Walter Mosley is one of the more unique and versatile mainstream writers out there. Most noted for his Easy Rawlins mystery series, Mosley has also written some simple noir tales, science and speculative fiction, and other stuff that can be difficult to categorize. This one falls in the other. I’ve always meant to read a non-mystery by Mosley and what better time than being isolated during a pandemic?
This one is an interesting tale. There are crime elements but it’s not really a crime story. It’s more of an internal narrative from a female adult actress who is looking to quit the business. It’s a daring thing: a male author writing that perspective. And for the most part, I think Mosley pulls it off.
This one has strong echoes of James Cain’s Mildred Pierce in that it’s about a woman looking to make wholesale changes in her life while being trapped in a patriarchal system that makes change difficult. Mosley does a good job at laying traps for Sandy (“Debbie”) to navigate while slowly but surely parceling out what led her to live this life. It’s not pleasant; Sandy’s background mirrors many a Mosley black character who grew up in the environs of Los Angeles. But it makes for a compelling story as you don’t know where it’s going to go from moment to moment.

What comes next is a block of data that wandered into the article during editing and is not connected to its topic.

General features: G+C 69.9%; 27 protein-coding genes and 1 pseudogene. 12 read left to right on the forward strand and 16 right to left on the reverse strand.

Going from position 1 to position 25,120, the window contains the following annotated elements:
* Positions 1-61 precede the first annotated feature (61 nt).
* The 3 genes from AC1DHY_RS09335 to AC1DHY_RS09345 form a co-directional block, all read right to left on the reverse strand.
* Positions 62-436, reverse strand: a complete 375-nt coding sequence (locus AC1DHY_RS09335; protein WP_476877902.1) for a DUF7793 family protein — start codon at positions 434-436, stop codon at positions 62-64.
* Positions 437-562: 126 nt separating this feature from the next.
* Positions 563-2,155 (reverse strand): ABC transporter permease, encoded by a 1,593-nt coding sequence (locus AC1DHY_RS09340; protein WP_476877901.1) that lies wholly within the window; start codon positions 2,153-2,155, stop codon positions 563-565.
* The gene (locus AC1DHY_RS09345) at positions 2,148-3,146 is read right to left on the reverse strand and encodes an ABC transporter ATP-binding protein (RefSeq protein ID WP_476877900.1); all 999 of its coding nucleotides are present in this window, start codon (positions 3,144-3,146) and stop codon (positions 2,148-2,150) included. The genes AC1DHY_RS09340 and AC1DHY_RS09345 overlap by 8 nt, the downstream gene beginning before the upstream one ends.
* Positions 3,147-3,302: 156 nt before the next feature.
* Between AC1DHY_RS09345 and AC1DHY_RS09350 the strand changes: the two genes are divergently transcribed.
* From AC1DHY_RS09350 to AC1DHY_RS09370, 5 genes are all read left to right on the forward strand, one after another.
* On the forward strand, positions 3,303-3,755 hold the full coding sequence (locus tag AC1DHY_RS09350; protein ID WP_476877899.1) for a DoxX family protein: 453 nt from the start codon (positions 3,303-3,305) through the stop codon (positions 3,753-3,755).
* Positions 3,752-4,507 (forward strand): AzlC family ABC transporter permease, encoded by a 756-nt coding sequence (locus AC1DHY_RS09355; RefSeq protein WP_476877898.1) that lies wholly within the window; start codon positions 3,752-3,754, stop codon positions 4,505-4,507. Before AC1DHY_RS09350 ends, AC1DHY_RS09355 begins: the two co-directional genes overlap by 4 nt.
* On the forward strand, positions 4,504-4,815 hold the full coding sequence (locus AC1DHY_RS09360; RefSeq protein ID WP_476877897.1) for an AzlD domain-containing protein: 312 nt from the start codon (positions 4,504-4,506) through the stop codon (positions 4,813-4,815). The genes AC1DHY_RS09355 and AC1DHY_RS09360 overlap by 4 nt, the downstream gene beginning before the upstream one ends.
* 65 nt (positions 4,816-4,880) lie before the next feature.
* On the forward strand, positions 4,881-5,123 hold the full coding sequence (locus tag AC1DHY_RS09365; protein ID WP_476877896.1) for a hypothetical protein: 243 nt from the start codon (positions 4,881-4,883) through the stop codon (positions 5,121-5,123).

If I were to compare it to Mosley’s other works, I feel like it bears a strong resemblance to his Leonid McGill ones. It seems like later in life, Mosley has been content writing these moody, atmospheric mumble-noirs. This one, along with the McGill books, have this ethereal feel, like they’re happening on a sepia-toned screen in a life that mirrors our own but isn’t. I enjoy the uniqueness of his late career voice. It gives a distance to his stories that allows them to breathe and allows the reader to reflect.
I’m not a woman or an adult actor. I’ve read stories of both and I know there are probably issues with what Mosley is doing here. But I think this is a quality addition to his oeuvre. He takes his subject seriously and writes her a world.